If all this sounds familiar with how I produce and market my films, this is where it came from. But one does not execute alone. In all cases it’s about working with a dedicated team that sees your vision.
This past week Justice Is Mind went live on Amazon in Germany, Austria, the United Kingdom and Japan. Since the film was released in 2013, it has been my plan to get the film distributed in as many territories as possible. Considering part of the story takes place in Germany, and as our composer and sound mixer reside in the United Kingdom, it’s great to be able to bring the film to those markets. Also, it’s part of the long term plan to generate as much interest in the Justice Is Mind story as possible as the pitch process continues to further develop the project as a TV series. But, like all things in this industry, it’s about having more than one project in development as things take time.
When I was taking to a fellow filmmaker in England this past week, the one thing we talked about was distribution. As I’ve mentioned in my previous posts, as a former magazine publisher I directed the distribution and marketing of my magazines. The process has a variety of similarities. You deliver your finished product to a central source and it’s delivered to the outlets. But as I learned all those years ago, for every middleman there is a percentage given back. Sometimes a middleman is necessary, sometimes not so much.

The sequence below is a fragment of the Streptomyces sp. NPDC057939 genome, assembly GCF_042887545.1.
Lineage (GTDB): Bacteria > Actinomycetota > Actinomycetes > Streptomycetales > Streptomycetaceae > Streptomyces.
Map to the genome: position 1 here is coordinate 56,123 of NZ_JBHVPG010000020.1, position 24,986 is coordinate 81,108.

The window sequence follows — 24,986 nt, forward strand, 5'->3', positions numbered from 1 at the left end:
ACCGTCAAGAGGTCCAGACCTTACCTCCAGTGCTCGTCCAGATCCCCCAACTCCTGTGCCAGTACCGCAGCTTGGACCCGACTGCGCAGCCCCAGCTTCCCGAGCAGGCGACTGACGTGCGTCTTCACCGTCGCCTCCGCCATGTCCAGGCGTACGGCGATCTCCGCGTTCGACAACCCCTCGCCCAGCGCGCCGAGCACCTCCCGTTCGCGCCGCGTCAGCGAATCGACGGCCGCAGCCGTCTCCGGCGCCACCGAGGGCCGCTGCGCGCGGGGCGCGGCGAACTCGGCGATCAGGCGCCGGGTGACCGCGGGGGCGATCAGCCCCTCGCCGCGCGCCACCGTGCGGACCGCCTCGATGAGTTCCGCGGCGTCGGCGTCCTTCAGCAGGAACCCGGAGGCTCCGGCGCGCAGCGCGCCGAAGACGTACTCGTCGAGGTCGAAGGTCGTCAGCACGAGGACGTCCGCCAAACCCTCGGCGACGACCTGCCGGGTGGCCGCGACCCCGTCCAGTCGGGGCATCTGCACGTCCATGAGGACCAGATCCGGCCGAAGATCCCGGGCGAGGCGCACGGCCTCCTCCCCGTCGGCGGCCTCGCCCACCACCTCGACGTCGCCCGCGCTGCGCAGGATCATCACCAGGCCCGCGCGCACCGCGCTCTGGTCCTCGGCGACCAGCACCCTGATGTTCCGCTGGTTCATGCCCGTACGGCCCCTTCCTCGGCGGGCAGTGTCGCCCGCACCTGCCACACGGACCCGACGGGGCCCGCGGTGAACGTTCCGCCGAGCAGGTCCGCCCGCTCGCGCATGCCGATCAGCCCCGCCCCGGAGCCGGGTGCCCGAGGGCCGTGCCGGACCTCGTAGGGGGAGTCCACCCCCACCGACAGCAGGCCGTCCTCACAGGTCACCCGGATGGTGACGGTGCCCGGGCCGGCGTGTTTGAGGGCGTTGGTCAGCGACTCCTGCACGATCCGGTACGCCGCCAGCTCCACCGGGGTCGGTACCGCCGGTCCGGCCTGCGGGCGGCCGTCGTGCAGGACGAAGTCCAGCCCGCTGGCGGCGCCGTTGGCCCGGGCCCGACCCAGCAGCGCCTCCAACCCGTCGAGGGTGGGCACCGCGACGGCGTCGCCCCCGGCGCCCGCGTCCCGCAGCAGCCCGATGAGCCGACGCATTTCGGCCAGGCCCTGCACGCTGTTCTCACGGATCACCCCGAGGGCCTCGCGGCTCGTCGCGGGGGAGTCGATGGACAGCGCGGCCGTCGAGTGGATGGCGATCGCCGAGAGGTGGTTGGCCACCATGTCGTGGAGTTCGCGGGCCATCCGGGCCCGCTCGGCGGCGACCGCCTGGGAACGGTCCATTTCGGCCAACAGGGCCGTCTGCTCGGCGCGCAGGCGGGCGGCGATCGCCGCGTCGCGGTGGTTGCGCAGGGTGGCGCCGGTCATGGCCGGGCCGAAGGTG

To quote from Amazon Video Direct’s website “Helping content creators and visual storytellers reach millions of Amazon customers across hundreds of devices with the same distribution options and delivery quality available to major motion picture and television studios.” Why, unless a distributor was acquiring your film for a fee, would you just give Amazon your film to upload? With the tens of millions of customers that Amazon commands, I certainly understand why some distributors require Amazon to be part of their VOD platform mix. But with “platforms like Distribbr, Quivver, and Bitmax – what’s the benefit of going with a more ‘traditional’ distributor over those?”
Honestly, by the time I release my next film, self-distribution may just be the way to go. Unless a distributor brings me a fee and a marketing plan, why would I bother signing away the rights to my film when I can just deal directly with the VOD platforms? I have heard too many horror stories from filmmakers that were all excited a distributor was interested in their project only to receive a fraction of return even though their project was available on countless platforms. It’s sad and frustrating to hear these stories, because I know how much hard work and years of dedication goes into making a film.
As for new projects, the concept poster for my political thriller around the sport of figure skating is now being designed. With the script registered and URL reserved, the general plan is to formally announce the project in mid-late August. Nothing is more exciting than seeing those first images come to life. And for me that starts with the concept poster.
Of course, like building a house, this is the stage where the architectural plans are developed. In my view, a script is an evolving document based on a variety of factors until you lock it down just prior to pre-production when you lay the foundation for what you will ultimately see on the screen.